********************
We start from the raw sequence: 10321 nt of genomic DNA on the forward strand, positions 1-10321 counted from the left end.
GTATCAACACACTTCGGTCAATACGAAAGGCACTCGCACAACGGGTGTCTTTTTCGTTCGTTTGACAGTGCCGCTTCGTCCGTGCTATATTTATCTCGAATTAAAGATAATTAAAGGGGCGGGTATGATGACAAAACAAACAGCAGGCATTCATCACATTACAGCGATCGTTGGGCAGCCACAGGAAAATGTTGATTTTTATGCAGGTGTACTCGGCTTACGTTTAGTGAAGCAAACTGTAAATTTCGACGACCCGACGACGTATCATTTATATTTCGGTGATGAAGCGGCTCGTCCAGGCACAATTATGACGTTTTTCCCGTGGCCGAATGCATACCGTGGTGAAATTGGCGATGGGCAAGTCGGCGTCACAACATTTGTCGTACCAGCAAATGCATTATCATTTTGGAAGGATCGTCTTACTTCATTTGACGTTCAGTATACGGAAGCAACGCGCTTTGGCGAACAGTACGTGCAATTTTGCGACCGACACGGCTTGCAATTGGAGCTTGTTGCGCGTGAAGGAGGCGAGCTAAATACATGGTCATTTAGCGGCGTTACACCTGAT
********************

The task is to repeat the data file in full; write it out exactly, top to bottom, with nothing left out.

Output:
We start from the raw sequence: 10321 nt of genomic DNA on the forward strand, positions 1-10321 counted from the left end.
GTATCAACACACTTCGGTCAATACGAAAGGCACTCGCACAACGGGTGTCTTTTTCGTTCGTTTGACAGTGCCGCTTCGTCCGTGCTATATTTATCTCGAATTAAAGATAATTAAAGGGGCGGGTATGATGACAAAACAAACAGCAGGCATTCATCACATTACAGCGATCGTTGGGCAGCCACAGGAAAATGTTGATTTTTATGCAGGTGTACTCGGCTTACGTTTAGTGAAGCAAACTGTAAATTTCGACGACCCGACGACGTATCATTTATATTTCGGTGATGAAGCGGCTCGTCCAGGCACAATTATGACGTTTTTCCCGTGGCCGAATGCATACCGTGGTGAAATTGGCGATGGGCAAGTCGGCGTCACAACATTTGTCGTACCAGCAAATGCATTATCATTTTGGAAGGATCGTCTTACTTCATTTGACGTTCAGTATACGGAAGCAACGCGCTTTGGCGAACAGTACGTGCAATTTTGCGACCGACACGGCTTGCAATTGGAGCTTGTTGCGCGTGAAGGAGGCGAGCTAAATACATGGTCATTTAGCGGCGTTACACCTGAT